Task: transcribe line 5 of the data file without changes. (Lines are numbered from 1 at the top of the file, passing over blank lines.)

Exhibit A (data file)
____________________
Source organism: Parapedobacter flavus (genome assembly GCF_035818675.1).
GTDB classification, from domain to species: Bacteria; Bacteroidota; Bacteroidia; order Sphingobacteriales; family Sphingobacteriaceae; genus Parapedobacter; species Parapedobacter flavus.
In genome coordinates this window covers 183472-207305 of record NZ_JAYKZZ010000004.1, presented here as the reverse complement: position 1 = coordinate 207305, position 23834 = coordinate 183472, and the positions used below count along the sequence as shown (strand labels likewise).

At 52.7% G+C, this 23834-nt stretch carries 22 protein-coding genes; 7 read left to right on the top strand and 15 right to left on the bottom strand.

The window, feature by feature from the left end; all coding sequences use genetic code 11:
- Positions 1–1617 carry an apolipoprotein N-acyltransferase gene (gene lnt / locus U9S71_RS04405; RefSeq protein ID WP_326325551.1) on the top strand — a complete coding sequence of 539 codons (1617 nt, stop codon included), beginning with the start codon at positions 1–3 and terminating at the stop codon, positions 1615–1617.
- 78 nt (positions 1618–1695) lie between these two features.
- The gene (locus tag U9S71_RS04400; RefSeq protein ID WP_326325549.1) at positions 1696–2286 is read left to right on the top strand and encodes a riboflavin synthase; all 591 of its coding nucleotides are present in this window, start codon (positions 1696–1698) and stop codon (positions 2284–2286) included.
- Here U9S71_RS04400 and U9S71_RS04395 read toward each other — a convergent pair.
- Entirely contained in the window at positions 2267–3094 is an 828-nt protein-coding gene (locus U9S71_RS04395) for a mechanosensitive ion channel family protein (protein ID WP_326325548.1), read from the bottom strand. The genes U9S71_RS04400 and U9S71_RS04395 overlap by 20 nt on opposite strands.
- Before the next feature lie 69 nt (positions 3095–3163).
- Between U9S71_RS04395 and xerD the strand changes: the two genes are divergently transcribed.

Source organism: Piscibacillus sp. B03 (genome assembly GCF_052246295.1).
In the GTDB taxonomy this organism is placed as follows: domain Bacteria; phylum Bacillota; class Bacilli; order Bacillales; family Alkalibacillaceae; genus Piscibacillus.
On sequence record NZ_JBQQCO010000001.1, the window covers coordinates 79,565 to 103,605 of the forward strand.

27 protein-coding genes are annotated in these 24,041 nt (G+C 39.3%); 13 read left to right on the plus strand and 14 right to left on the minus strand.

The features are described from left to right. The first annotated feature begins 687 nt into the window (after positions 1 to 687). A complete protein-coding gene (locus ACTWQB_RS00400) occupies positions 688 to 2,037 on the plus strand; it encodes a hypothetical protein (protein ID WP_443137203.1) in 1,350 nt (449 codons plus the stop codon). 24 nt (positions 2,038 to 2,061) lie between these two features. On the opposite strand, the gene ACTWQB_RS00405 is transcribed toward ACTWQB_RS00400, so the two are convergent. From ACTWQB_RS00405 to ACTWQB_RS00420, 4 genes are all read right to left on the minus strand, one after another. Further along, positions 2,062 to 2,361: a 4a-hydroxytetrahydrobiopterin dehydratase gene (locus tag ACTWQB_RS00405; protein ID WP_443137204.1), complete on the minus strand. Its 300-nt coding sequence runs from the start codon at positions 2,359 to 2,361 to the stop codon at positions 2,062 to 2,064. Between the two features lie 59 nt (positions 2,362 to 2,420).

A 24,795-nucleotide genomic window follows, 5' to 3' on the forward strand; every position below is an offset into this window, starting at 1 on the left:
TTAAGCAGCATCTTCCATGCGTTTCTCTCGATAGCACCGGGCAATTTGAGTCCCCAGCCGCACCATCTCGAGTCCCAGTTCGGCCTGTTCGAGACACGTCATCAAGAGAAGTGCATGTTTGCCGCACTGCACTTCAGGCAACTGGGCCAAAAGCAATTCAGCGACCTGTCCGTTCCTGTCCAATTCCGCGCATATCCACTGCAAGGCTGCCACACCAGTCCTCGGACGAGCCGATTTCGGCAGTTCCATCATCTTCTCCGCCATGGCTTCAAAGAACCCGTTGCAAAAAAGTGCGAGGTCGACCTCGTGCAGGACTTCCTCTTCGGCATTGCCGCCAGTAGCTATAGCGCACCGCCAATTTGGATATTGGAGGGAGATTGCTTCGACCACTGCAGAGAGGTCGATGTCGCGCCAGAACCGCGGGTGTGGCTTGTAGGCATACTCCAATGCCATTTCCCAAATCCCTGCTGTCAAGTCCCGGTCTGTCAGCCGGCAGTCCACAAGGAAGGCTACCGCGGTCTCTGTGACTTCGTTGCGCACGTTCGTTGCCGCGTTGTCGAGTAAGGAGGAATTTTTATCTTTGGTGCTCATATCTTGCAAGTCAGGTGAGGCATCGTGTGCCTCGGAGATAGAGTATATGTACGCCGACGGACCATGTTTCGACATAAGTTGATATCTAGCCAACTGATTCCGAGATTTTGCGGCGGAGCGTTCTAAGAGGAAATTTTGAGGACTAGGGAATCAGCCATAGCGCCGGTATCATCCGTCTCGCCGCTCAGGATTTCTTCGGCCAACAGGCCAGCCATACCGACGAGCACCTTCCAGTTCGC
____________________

The window, feature by feature from the left end; all coding sequences use genetic code 11: